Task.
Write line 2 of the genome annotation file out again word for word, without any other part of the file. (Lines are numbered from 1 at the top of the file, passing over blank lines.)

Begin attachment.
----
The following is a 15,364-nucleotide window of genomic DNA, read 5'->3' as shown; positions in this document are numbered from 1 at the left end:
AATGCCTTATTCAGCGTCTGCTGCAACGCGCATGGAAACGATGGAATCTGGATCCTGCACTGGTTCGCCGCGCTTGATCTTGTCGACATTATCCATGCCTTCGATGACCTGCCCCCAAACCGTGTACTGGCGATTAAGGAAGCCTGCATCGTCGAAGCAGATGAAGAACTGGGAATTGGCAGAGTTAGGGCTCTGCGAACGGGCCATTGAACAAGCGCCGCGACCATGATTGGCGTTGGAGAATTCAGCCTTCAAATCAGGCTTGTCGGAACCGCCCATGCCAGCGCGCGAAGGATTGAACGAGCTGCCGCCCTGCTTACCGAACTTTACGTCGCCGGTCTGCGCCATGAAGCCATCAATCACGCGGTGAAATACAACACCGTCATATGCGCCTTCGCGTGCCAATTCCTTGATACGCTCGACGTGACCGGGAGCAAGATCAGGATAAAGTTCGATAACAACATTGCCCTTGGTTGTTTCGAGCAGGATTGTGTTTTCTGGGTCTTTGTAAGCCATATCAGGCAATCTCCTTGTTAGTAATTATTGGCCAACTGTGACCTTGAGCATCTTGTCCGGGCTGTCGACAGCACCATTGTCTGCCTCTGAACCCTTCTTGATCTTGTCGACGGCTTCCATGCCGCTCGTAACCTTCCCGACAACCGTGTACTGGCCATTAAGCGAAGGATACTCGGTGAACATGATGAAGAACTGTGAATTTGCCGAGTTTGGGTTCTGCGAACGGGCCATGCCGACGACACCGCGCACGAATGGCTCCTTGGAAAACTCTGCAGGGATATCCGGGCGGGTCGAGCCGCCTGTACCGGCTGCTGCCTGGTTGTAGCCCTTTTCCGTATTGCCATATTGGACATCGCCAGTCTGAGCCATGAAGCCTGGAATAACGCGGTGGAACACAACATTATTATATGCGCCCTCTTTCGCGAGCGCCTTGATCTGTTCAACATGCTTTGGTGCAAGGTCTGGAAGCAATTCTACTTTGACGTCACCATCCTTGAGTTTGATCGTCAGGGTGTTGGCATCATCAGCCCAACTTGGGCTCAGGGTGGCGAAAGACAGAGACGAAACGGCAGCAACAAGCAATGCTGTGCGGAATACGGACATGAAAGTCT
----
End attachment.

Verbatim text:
AATGCCTTATTCAGCGTCTGCTGCAACGCGCATGGAAACGATGGAATCTGGATCCTGCACTGGTTCGCCGCGCTTGATCTTGTCGACATTATCCATGCCTTCGATGACCTGCCCCCAAACCGTGTACTGGCGATTAAGGAAGCCTGCATCGTCGAAGCAGATGAAGAACTGGGAATTGGCAGAGTTAGGGCTCTGCGAACGGGCCATTGAACAAGCGCCGCGACCATGATTGGCGTTGGAGAATTCAGCCTTCAAATCAGGCTTGTCGGAACCGCCCATGCCAGCGCGCGAAGGATTGAACGAGCTGCCGCCCTGCTTACCGAACTTTACGTCGCCGGTCTGCGCCATGAAGCCATCAATCACGCGGTGAAATACAACACCGTCATATGCGCCTTCGCGTGCCAATTCCTTGATACGCTCGACGTGACCGGGAGCAAGATCAGGATAAAGTTCGATAACAACATTGCCCTTGGTTGTTTCGAGCAGGATTGTGTTTTCTGGGTCTTTGTAAGCCATATCAGGCAATCTCCTTGTTAGTAATTATTGGCCAACTGTGACCTTGAGCATCTTGTCCGGGCTGTCGACAGCACCATTGTCTGCCTCTGAACCCTTCTTGATCTTGTCGACGGCTTCCATGCCGCTCGTAACCTTCCCGACAACCGTGTACTGGCCATTAAGCGAAGGATACTCGGTGAACATGATGAAGAACTGTGAATTTGCCGAGTTTGGGTTCTGCGAACGGGCCATGCCGACGACACCGCGCACGAATGGCTCCTTGGAAAACTCTGCAGGGATATCCGGGCGGGTCGAGCCGCCTGTACCGGCTGCTGCCTGGTTGTAGCCCTTTTCCGTATTGCCATATTGGACATCGCCAGTCTGAGCCATGAAGCCTGGAATAACGCGGTGGAACACAACATTATTATATGCGCCCTCTTTCGCGAGCGCCTTGATCTGTTCAACATGCTTTGGTGCAAGGTCTGGAAGCAATTCTACTTTGACGTCACCATCCTTGAGTTTGATCGTCAGGGTGTTGGCATCATCAGCCCAACTTGGGCTCAGGGTGGCGAAAGACAGAGACGAAACGGCAGCAACAAGCAATGCTGTGCGGAATACGGACATGAAAGTCT